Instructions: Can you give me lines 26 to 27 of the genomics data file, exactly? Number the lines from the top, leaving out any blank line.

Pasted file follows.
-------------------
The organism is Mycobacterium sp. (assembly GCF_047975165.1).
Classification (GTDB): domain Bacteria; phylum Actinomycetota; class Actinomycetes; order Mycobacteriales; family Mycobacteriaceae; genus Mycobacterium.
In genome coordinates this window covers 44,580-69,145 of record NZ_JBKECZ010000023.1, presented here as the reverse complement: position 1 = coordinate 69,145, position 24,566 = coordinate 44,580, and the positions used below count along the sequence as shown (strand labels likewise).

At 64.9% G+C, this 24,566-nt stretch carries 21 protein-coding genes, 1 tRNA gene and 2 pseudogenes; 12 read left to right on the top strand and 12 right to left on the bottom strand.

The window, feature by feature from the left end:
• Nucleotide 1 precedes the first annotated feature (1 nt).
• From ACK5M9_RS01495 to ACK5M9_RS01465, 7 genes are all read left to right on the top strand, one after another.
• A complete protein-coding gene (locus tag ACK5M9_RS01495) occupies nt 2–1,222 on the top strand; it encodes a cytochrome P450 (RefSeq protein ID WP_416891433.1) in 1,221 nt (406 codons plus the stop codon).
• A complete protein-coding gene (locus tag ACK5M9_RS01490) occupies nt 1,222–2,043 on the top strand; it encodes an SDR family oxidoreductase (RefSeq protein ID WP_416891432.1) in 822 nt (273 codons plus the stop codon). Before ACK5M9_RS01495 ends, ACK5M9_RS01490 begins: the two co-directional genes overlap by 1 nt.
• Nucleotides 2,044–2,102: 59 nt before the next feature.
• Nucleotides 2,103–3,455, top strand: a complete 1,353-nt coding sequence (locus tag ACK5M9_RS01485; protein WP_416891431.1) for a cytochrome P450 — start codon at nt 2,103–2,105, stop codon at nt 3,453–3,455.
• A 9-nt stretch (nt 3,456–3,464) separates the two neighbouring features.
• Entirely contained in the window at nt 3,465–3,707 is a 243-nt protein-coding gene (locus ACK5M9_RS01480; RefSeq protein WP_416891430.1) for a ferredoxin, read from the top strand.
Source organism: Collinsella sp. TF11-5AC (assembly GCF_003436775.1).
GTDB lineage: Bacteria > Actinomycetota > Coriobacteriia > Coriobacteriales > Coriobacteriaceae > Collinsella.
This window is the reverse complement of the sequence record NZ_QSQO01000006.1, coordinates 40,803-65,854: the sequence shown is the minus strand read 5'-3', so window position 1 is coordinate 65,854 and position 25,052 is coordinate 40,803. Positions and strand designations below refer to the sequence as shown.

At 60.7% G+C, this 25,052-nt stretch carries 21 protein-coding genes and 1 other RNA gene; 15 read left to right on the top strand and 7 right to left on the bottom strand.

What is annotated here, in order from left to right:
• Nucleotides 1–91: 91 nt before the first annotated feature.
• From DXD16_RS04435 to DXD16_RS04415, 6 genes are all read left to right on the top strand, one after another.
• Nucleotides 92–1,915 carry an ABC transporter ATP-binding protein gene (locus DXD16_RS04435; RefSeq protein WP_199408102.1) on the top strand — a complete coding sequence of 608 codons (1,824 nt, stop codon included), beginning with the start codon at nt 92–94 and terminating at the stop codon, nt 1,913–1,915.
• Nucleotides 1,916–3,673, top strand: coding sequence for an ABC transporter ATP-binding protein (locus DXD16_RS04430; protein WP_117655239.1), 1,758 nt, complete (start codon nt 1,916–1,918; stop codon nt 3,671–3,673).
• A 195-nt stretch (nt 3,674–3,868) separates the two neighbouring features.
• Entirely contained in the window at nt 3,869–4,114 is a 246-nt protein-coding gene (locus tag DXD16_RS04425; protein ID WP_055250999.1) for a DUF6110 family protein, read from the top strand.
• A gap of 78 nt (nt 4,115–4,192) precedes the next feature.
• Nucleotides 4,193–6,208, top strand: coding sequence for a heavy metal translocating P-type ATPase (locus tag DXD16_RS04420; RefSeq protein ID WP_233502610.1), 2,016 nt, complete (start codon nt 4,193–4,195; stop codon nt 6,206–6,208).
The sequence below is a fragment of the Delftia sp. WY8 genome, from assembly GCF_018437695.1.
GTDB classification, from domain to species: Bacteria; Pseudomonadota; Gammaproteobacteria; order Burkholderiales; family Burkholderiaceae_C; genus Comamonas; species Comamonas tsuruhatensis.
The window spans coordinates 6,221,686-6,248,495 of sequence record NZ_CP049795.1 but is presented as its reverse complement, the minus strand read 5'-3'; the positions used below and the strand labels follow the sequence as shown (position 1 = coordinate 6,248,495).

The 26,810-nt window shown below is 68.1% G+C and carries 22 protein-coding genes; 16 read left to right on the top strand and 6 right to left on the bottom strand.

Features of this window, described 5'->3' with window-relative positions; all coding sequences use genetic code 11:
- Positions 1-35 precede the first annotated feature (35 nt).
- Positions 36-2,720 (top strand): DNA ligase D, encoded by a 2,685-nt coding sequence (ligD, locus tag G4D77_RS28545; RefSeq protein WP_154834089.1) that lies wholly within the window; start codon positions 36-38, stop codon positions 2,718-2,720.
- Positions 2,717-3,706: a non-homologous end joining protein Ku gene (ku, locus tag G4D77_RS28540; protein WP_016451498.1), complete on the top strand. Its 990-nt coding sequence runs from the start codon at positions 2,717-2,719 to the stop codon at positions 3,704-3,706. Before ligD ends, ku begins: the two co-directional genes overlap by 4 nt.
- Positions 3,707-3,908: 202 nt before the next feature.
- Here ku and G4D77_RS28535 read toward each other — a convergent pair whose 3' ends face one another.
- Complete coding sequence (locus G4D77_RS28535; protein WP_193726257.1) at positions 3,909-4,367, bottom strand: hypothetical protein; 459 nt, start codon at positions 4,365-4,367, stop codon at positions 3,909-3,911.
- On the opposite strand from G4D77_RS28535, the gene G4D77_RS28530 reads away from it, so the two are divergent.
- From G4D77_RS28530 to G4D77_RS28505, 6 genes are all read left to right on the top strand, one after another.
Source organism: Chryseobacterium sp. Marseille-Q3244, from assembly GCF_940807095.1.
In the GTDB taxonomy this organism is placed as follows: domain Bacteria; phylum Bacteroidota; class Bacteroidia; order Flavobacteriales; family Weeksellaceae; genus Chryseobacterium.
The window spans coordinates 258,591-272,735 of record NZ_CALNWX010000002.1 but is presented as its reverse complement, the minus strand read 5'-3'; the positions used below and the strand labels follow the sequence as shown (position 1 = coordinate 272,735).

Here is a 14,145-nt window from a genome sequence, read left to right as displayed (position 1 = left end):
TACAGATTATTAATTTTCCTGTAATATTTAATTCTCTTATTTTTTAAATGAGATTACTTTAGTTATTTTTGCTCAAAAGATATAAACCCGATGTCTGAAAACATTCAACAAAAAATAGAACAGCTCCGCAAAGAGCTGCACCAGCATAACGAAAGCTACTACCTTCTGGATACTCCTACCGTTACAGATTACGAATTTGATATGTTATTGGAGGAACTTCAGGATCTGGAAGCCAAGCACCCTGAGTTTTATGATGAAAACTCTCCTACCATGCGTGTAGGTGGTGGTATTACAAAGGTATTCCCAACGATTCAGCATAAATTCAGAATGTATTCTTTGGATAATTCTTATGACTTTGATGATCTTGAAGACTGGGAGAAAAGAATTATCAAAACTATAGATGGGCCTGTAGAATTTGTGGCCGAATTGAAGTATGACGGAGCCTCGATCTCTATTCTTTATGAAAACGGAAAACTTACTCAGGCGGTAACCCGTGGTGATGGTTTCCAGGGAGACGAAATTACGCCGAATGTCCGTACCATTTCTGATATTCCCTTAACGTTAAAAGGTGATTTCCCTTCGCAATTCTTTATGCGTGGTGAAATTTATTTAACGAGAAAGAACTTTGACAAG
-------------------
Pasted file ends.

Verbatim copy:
• Nucleotides 4,193–6,208, top strand: coding sequence for a heavy metal translocating P-type ATPase (locus tag DXD16_RS04420; RefSeq protein ID WP_233502610.1), 2,016 nt, complete (start codon nt 4,193–4,195; stop codon nt 6,206–6,208).
The sequence below is a fragment of the Delftia sp. WY8 genome, from assembly GCF_018437695.1.